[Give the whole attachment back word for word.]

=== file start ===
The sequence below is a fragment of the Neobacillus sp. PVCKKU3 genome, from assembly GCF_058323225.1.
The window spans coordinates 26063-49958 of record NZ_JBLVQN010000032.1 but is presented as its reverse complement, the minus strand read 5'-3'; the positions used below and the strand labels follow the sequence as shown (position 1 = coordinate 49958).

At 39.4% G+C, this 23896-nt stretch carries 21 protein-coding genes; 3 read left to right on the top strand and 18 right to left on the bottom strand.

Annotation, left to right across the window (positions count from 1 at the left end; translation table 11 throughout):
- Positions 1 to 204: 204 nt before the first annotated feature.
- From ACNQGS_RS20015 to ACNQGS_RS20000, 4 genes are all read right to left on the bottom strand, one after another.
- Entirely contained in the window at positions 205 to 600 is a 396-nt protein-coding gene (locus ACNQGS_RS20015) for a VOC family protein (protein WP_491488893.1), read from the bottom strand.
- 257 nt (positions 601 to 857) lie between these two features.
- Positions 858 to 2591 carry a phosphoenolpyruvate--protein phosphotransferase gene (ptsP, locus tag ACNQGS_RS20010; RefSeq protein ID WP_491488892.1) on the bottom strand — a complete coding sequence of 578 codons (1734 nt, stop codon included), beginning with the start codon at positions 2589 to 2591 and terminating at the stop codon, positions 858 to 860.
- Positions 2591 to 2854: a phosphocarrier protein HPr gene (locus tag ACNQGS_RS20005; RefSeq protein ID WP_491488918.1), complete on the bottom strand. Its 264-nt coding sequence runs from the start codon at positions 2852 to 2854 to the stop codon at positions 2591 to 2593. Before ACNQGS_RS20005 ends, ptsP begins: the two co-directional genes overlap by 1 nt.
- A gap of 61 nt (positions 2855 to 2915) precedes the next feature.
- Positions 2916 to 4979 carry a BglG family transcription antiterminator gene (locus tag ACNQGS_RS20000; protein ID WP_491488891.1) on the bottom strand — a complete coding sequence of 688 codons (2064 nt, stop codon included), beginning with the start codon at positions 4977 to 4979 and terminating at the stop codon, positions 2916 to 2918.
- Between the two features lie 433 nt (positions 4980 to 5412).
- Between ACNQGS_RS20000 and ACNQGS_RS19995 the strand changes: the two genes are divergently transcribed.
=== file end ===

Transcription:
The sequence below is a fragment of the Neobacillus sp. PVCKKU3 genome, from assembly GCF_058323225.1.
The window spans coordinates 26063-49958 of record NZ_JBLVQN010000032.1 but is presented as its reverse complement, the minus strand read 5'-3'; the positions used below and the strand labels follow the sequence as shown (position 1 = coordinate 49958).

At 39.4% G+C, this 23896-nt stretch carries 21 protein-coding genes; 3 read left to right on the top strand and 18 right to left on the bottom strand.

Annotation, left to right across the window (positions count from 1 at the left end; translation table 11 throughout):
- Positions 1 to 204: 204 nt before the first annotated feature.
- From ACNQGS_RS20015 to ACNQGS_RS20000, 4 genes are all read right to left on the bottom strand, one after another.
- Entirely contained in the window at positions 205 to 600 is a 396-nt protein-coding gene (locus ACNQGS_RS20015) for a VOC family protein (protein WP_491488893.1), read from the bottom strand.
- 257 nt (positions 601 to 857) lie between these two features.
- Positions 858 to 2591 carry a phosphoenolpyruvate--protein phosphotransferase gene (ptsP, locus tag ACNQGS_RS20010; RefSeq protein ID WP_491488892.1) on the bottom strand — a complete coding sequence of 578 codons (1734 nt, stop codon included), beginning with the start codon at positions 2589 to 2591 and terminating at the stop codon, positions 858 to 860.
- Positions 2591 to 2854: a phosphocarrier protein HPr gene (locus tag ACNQGS_RS20005; RefSeq protein ID WP_491488918.1), complete on the bottom strand. Its 264-nt coding sequence runs from the start codon at positions 2852 to 2854 to the stop codon at positions 2591 to 2593. Before ACNQGS_RS20005 ends, ptsP begins: the two co-directional genes overlap by 1 nt.
- A gap of 61 nt (positions 2855 to 2915) precedes the next feature.
- Positions 2916 to 4979 carry a BglG family transcription antiterminator gene (locus tag ACNQGS_RS20000; protein ID WP_491488891.1) on the bottom strand — a complete coding sequence of 688 codons (2064 nt, stop codon included), beginning with the start codon at positions 4977 to 4979 and terminating at the stop codon, positions 2916 to 2918.
- Between the two features lie 433 nt (positions 4980 to 5412).
- Between ACNQGS_RS20000 and ACNQGS_RS19995 the strand changes: the two genes are divergently transcribed.